Several genome-wide association studies (GWASs) have reported the association between genetic variants and the habitual consumption of foods and drinks; however, no association data are available regarding the consumption of black tea. The present study aimed to identify genetic variants associated with black [...] Read more.
Several genome-wide association studies (GWASs) have reported the association between genetic variants and the habitual consumption of foods and drinks; however, no association data are available regarding the consumption of black tea. The present study aimed to identify genetic variants associated with black tea consumption in 12,258 Japanese participants. Data on black tea consumption were collected by a self-administered questionnaire, and genotype data were obtained from a single nucleotide polymorphism array. In the discovery GWAS, two loci met suggestive significance (p < 1.0 × 10−6). Three genetic variants (rs2074356, rs144504271, and rs12231737) at 12q24 locus were also significantly associated with black tea consumption in the replication stage (p < 0.05) and during the meta-analysis (p < 5.0 × 10−8). The association of rs2074356 with black tea consumption was slightly attenuated by the additional adjustment for alcohol drinking frequency. In conclusion, genetic variants at the 12q24 locus were associated with black tea consumption in Japanese populations, and the association is at least partly mediated by alcohol drinking frequency. Full article
(This article belongs to the Special Issue Genomics and Personalized Nutrition)
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Article
Current State of Evidence: Influence of Nutritional and Nutrigenetic Factors on Immunity in the COVID-19 Pandemic Framework
Nutrients 2020, 12(9), 2738; https://0-doi-org.brum.beds.ac.uk/10.3390/nu12092738 - 08 Sep 2020
Cited by 49 | Viewed by 18927
Abstract
The pandemic caused by the new coronavirus has caused shock waves in many countries, producing a global health crisis worldwide. Lack of knowledge of the biological mechanisms of viruses, plus the absence of effective treatments against the disease (COVID-19) and/or vaccines have pulled [...] Read more.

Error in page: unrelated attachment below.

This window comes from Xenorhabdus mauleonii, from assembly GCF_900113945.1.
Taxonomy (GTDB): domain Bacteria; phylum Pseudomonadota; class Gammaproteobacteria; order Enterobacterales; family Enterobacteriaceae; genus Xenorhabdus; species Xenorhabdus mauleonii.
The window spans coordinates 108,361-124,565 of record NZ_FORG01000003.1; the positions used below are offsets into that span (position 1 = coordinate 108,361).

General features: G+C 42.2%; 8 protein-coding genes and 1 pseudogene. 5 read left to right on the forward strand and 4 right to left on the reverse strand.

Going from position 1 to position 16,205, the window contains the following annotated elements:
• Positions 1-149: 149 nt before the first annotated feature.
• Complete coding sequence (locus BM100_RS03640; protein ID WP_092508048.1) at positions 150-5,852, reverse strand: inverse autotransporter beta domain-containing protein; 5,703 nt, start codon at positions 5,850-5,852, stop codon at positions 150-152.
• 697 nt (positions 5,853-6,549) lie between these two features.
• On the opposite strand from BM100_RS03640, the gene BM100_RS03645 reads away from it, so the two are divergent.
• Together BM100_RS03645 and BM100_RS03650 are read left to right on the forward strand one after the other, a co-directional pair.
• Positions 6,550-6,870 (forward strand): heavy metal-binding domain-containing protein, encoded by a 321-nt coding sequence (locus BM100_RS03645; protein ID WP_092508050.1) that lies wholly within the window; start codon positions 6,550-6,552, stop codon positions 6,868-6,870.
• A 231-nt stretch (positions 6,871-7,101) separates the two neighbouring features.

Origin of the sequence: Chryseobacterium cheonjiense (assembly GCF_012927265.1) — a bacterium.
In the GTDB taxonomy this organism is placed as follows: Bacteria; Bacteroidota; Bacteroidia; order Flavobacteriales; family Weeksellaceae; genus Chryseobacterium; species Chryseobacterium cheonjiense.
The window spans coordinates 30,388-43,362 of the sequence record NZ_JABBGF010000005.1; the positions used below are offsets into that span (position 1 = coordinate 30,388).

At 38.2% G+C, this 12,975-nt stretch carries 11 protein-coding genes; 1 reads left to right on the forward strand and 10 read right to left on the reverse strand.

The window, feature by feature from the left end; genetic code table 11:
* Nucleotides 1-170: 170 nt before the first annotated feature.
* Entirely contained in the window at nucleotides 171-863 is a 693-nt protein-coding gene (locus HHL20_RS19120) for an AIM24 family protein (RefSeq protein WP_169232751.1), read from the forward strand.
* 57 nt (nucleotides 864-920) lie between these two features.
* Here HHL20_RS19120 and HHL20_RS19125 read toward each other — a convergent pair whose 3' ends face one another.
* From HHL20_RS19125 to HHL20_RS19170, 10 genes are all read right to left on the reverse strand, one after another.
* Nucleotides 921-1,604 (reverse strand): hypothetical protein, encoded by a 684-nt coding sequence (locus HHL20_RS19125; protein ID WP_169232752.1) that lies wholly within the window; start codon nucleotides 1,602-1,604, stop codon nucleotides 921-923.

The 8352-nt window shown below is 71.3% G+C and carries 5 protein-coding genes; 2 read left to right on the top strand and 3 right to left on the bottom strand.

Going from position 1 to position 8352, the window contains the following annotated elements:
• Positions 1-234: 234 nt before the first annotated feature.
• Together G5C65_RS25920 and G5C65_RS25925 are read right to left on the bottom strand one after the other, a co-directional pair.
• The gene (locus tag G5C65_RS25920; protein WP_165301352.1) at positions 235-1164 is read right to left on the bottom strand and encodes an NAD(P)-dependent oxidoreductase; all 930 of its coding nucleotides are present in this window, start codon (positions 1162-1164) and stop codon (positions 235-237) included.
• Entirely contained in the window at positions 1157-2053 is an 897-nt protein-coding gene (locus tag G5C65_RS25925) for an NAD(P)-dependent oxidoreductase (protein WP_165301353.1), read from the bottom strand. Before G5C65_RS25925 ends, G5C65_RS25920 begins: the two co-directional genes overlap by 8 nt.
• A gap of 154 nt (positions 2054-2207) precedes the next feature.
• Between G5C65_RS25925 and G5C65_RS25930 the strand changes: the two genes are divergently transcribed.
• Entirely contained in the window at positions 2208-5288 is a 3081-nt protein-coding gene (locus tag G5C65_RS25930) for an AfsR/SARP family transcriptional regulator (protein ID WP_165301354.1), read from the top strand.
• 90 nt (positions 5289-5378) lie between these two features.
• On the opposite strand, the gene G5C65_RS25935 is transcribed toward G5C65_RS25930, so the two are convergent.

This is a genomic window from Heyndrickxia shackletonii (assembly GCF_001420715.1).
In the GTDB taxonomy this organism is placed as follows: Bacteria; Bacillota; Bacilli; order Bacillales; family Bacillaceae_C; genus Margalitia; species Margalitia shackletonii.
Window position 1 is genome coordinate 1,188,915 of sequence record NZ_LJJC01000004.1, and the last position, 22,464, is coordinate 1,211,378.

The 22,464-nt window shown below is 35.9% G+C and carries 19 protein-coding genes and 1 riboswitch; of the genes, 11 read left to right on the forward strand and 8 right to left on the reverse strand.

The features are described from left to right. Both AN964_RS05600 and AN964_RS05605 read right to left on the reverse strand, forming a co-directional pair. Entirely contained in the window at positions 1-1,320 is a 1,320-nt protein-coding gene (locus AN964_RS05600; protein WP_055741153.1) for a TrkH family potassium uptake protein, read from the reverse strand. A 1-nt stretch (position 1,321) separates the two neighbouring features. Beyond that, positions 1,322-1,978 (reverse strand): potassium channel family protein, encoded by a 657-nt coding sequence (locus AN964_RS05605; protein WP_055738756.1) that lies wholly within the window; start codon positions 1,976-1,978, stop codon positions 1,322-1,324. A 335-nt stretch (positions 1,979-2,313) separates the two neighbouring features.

The pandemic caused by the new coronavirus has caused shock waves in many countries, producing a global health crisis worldwide. Lack of knowledge of the biological mechanisms of viruses, plus the absence of effective treatments against the disease (COVID-19) and/or vaccines have pulled factors that can compromise the proper functioning of the immune system to fight against infectious diseases into the spotlight. The optimal status of specific nutrients is considered crucial to keeping immune components within their normal activity, helping to avoid and overcome infections. Specifically, the European Food Safety Authority (EFSA) evaluated and deems six vitamins (D, A, C, Folate, B6, B12) and four minerals (zinc, iron, copper and selenium) to be essential for the normal functioning of the immune system, due to the scientific evidence collected so far. In this report, an update on the evidence of the contribution of nutritional factors as immune-enhancing aspects, factors that could reduce their bioavailability, and the role of the optimal status of these nutrients within the COVID-19 pandemic context was carried out. First, a non-systematic review of the current state of knowledge regarding the impact of an optimal nutritional status of these nutrients on the proper functioning of the immune system as well as their potential role in COVID-19 prevention/treatment was carried out by searching for available scientific evidence in PubMed and LitCovid databases. Second, a compilation from published sources and an analysis of nutritional data from 10 European countries was performed, and the relationship between country nutritional status and epidemiological COVID-19 data (available in the Worldometers database) was evaluated following an ecological study design. Furthermore, the potential effect of genetics was considered through the selection of genetic variants previously identified in Genome-Wide Association studies (GWAs) as influencing the nutritional status of these 10 considered nutrients. Therefore, access to genetic information in accessible databases (1000genomes, by Ensembl) of individuals from European populations enabled an approximation that countries might present a greater risk of suboptimal status of the nutrients studied. Results from the review approach show the importance of maintaining a correct nutritional status of these 10 nutrients analyzed for the health of the immune system, highlighting the importance of Vitamin D and iron in the context of COVID-19. Besides, the ecological study demonstrates that intake levels of relevant micronutrients—especially Vitamins D, C, B12, and iron—are inversely associated with higher COVID-19 incidence and/or mortality, particularly in populations genetically predisposed to show lower micronutrient status. In conclusion, nutrigenetic data provided by joint assessment of 10 essential nutrients for the functioning of the immune system and of the genetic factors that can limit their bioavailability can be a fundamental tool to help strengthen the immune system of individuals and prepare populations to fight against infectious diseases such as COVID-19. Full article